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I believe Flynn was recorded in 5 different conversations that the FBI interviewed him about.

 

The FBI acknowledged the 5 conversations where in of themselves all legal and above board.

 

Flynn said he agreed to the interview without counsel because the FBI said it was simply an interview.

 

Flynn has said that when asked by the FBI in the interview he could not remember the 5 conversations.

 

So with that he has lied to the FBI.

 

 

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2 hours ago, tomkaz said:

From InstaPundit, himself a law professor:

 

A READER WHO IS A FORMER PROSECUTOR AND JUDGE EMAILS:

Did the prosecution tell Flynn’s lawyer that their main witness against him was removed for bias? Since Strzok led the interview and his testimony would be needed to establish untruthfulness, he is a critical witness not just a prosecutor. If not disclosed, would this not be a Giglio violation? This is the kind of misconduct that can get a case dismissed and a lawyer disbarred. It is a Constitutional violation. This has bothered me since I heard about it.

 

This is the equivalent of finding out a medical lab faked results for a single case, it taints everything else it has touched. In this case, it could beg the question of Strzok on the stand:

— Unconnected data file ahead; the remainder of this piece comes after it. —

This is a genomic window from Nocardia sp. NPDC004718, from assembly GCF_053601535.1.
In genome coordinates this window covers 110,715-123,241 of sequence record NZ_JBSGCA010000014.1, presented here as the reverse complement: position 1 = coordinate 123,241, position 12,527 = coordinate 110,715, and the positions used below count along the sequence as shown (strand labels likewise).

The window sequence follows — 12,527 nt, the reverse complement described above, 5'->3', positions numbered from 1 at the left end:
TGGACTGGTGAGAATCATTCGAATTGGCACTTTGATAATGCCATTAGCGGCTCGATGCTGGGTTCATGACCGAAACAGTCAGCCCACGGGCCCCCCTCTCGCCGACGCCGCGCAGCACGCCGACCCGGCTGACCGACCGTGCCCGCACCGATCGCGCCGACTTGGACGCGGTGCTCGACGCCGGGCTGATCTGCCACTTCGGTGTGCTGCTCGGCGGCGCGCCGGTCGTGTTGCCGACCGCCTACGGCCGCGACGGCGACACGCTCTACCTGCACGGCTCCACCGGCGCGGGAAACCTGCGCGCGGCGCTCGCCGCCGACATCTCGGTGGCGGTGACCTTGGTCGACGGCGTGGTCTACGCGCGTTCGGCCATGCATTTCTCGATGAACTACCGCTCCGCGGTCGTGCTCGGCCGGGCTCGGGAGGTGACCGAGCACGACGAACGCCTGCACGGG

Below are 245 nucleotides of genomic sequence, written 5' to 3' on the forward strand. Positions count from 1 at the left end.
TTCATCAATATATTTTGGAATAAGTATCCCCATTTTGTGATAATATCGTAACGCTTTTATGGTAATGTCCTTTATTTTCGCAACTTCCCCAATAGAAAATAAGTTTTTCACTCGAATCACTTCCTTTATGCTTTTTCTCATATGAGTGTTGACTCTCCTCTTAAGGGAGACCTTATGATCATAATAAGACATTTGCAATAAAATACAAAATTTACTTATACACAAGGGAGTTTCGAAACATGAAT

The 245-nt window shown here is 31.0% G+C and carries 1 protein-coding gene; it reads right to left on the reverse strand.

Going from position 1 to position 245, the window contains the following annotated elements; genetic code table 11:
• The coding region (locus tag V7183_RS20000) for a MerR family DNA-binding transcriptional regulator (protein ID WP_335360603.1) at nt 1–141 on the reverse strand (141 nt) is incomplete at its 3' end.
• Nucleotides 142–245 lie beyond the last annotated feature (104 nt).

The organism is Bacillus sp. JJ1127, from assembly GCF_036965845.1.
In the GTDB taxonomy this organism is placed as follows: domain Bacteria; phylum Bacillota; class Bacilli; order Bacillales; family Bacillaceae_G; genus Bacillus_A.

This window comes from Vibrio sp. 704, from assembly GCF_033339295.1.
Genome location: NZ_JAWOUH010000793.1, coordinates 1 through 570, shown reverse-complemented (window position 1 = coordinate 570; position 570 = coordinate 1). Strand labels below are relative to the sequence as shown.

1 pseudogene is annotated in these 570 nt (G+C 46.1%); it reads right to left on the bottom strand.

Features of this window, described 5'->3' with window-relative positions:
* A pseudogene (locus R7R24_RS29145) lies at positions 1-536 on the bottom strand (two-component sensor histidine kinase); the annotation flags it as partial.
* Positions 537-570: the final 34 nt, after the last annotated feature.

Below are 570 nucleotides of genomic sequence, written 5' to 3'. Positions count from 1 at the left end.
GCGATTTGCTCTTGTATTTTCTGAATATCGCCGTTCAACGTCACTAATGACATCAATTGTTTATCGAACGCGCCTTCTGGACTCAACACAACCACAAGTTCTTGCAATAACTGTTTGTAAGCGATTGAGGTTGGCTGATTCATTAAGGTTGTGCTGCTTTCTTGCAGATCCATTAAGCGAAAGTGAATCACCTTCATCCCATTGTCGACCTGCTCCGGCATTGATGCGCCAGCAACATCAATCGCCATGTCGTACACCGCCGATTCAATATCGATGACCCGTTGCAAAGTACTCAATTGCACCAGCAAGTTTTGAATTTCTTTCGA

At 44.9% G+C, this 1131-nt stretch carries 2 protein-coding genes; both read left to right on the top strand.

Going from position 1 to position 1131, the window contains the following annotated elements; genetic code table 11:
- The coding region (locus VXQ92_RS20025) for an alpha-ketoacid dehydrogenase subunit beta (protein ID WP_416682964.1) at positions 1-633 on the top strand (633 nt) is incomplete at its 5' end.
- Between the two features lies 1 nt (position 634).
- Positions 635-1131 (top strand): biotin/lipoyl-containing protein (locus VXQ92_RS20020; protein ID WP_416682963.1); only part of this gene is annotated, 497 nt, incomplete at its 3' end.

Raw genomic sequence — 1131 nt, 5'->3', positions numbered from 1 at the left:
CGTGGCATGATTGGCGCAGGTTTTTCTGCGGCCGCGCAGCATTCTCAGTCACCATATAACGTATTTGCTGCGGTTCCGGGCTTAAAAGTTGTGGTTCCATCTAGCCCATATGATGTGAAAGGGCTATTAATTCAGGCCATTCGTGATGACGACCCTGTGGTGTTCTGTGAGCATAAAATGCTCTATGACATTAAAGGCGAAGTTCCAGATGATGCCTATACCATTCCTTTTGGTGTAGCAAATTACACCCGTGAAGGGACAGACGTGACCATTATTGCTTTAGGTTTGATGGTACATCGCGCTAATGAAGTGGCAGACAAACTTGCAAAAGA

Flynn's attorney: "So Mr. Strzok, when did you first start cheating on your wife with an FBI lawyer who worked for Deputy Director McCabe?" 

 

Oops, can’t object to that question, can you? 

Actually, yes.  Easy solution: the prosecutor puts another witness on the stand, not Strzok.  

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I'm really enjoying the turning of this table... 

 

Quote

 

The FBI’s investigation into unproven “collusion” between the Trump team and Russia was supposed to bring down his presidency, at least if the loudest shrieking Democrats were right.

Instead, it looks like that tactic has completely backfired. It’s now the FBI that appears corrupt and has found itself at the center of a scandal, while President Trump may be vindicated after all.

According to Bloomberg News, Congress is preparing contempt charges against both Deputy Attorney General Rod Rosenstein and FBI Director Christopher Wray, based on the claim that the federal agencies are burying evidence that was requested by lawmakers.

At the core of the controversy is a glaring problem: It has been revealed that a key FBI official involved in the “collusion” investigation had a clear anti-Trump and pro-Hillary Clinton bias.

In other words, the FBI probe is starting to look a bit like a witch-hunt that was motivated by politics all along.